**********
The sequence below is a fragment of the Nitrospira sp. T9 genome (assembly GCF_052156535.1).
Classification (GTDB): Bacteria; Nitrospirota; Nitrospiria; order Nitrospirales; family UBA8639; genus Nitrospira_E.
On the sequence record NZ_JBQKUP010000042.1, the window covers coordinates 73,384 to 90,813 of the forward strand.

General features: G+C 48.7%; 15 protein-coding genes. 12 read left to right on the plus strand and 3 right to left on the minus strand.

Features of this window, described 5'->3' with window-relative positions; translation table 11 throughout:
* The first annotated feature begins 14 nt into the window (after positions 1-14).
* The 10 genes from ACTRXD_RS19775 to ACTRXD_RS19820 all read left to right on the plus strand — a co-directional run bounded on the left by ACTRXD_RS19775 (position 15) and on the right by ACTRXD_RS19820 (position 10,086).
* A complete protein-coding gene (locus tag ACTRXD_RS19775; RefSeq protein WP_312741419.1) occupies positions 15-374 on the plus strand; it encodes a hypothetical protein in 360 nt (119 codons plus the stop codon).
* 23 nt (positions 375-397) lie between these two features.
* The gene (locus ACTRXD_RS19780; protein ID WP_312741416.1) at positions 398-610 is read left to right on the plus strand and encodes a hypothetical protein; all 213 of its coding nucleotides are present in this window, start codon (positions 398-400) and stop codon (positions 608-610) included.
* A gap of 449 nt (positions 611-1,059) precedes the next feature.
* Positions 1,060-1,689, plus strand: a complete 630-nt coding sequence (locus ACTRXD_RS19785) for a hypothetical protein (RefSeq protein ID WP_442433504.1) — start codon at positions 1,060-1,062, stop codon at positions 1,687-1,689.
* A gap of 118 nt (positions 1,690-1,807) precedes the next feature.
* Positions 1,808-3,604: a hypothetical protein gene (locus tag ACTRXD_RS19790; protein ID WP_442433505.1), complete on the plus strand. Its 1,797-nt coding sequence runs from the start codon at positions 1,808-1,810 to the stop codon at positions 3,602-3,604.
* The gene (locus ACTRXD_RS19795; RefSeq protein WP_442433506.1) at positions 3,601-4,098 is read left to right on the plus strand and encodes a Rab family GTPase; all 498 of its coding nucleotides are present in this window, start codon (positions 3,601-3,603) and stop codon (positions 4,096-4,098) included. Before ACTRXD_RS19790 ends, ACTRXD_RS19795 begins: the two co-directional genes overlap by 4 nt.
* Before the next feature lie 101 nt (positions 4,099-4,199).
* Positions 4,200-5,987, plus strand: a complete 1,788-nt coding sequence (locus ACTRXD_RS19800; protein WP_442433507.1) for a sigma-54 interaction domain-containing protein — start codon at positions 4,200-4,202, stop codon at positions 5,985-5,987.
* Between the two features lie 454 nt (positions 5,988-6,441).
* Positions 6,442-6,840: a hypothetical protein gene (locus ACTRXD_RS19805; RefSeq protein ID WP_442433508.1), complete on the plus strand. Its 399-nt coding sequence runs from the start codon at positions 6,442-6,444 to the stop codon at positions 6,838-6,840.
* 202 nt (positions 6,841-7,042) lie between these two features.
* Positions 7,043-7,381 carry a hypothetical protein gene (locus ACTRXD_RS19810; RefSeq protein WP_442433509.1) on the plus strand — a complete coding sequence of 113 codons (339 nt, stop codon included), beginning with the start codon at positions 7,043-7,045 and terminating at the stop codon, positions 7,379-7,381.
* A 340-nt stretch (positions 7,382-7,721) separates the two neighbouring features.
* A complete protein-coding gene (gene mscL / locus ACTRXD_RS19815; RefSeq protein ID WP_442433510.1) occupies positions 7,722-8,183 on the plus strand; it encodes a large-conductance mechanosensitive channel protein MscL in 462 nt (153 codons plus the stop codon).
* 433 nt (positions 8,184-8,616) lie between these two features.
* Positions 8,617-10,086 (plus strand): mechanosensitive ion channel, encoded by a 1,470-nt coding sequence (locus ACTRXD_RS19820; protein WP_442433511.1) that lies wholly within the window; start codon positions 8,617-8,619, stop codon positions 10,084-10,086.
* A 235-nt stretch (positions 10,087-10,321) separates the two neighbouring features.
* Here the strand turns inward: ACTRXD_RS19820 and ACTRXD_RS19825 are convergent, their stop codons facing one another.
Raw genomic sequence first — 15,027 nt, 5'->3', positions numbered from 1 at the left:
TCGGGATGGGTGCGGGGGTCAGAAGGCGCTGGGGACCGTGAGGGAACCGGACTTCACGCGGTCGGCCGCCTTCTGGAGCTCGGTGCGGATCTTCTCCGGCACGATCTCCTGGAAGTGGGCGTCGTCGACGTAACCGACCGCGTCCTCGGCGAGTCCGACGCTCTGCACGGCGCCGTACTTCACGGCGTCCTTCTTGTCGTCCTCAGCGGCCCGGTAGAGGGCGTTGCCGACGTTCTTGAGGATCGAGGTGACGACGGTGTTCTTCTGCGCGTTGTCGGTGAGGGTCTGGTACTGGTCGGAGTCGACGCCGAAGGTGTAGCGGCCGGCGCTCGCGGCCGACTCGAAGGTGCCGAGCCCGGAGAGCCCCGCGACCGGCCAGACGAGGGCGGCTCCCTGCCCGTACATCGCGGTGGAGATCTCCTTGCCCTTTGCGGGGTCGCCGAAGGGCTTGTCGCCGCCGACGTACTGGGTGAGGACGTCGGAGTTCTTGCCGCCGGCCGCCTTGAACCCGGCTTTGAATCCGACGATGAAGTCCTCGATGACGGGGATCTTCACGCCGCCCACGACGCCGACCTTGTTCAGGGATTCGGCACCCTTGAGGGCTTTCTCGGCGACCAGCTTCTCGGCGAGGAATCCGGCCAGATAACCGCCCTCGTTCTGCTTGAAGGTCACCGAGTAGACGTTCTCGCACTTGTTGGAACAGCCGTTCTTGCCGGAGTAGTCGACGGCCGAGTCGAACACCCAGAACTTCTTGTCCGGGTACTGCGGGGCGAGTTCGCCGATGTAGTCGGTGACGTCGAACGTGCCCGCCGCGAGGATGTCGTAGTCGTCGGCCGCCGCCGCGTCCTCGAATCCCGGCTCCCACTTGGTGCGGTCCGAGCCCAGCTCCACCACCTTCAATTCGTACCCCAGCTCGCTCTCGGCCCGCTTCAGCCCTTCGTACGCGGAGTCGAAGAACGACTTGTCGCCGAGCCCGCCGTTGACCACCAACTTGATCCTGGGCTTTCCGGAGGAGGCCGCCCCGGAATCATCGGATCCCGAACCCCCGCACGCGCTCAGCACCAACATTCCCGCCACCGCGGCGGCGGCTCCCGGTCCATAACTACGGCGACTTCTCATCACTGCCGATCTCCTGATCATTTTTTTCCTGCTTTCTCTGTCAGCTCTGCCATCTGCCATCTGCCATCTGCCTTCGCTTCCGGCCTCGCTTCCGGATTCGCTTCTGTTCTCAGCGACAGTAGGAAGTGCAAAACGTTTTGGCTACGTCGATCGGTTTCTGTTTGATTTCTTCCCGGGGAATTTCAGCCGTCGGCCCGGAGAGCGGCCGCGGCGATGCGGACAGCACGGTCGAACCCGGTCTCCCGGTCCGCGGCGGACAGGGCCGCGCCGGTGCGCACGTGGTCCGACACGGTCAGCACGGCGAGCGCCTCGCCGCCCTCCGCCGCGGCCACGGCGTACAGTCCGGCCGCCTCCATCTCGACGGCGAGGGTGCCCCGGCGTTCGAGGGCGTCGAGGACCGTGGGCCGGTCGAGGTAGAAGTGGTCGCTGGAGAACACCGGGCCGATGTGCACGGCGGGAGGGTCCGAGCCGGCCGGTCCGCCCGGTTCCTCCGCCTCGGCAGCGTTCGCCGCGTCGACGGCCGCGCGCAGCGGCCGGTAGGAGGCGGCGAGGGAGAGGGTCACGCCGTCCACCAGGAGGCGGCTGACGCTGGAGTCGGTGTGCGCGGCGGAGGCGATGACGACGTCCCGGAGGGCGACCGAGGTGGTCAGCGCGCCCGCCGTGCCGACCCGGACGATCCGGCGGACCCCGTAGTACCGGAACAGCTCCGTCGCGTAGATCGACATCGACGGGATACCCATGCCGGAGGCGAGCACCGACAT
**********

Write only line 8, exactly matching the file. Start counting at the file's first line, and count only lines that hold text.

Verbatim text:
* A complete protein-coding gene (locus tag ACTRXD_RS19775; RefSeq protein WP_312741419.1) occupies positions 15-374 on the plus strand; it encodes a hypothetical protein in 360 nt (119 codons plus the stop codon).